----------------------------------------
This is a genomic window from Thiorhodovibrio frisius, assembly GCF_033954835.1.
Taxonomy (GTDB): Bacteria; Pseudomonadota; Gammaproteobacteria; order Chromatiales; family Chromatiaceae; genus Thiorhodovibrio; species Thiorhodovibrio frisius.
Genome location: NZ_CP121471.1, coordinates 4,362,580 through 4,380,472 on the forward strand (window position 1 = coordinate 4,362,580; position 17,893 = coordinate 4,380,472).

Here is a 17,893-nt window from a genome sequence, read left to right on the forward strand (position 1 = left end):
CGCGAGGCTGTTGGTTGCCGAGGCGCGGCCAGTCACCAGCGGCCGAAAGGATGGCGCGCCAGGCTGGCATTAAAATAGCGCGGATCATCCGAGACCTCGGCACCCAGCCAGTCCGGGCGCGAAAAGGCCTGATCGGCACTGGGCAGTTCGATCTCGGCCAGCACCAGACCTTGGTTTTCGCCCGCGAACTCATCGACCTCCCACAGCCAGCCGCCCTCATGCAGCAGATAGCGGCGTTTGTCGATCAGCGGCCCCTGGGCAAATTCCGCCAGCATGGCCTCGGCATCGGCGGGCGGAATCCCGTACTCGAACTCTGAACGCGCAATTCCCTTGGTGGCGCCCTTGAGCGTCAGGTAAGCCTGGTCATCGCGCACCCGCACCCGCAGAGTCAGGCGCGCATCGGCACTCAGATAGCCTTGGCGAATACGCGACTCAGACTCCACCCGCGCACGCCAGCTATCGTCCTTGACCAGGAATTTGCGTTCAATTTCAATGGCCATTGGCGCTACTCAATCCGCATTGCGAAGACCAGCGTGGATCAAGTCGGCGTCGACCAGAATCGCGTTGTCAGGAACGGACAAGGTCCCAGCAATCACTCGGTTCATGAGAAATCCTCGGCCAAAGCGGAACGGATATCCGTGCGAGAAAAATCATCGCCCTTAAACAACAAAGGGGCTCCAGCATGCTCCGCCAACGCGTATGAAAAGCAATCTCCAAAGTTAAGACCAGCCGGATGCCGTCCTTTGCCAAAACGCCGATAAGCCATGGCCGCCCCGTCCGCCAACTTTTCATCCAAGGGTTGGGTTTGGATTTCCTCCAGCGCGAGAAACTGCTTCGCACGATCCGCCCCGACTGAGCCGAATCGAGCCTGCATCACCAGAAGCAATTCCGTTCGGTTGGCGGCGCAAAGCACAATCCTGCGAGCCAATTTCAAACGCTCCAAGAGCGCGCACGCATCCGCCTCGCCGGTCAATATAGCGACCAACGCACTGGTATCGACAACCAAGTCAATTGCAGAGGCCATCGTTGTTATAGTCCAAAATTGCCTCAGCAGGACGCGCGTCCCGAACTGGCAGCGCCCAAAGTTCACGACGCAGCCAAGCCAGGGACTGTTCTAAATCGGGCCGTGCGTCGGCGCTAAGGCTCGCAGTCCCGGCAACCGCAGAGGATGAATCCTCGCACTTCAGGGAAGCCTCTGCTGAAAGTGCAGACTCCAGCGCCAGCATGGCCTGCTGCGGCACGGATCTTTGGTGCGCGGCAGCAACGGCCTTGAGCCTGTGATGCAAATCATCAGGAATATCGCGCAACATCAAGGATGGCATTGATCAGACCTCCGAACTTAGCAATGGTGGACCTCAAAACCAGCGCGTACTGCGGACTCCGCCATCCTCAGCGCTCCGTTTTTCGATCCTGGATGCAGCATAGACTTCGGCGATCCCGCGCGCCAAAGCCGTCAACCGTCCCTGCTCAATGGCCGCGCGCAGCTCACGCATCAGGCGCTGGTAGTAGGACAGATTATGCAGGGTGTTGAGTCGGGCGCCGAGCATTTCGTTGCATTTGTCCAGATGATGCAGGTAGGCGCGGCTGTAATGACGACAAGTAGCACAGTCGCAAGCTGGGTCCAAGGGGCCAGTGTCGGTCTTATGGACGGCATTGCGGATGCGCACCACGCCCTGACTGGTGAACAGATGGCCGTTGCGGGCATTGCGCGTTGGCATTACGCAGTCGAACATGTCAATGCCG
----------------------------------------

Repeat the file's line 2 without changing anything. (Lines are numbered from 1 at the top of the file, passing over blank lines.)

Taxonomy (GTDB): Bacteria; Pseudomonadota; Gammaproteobacteria; order Chromatiales; family Chromatiaceae; genus Thiorhodovibrio; species Thiorhodovibrio frisius.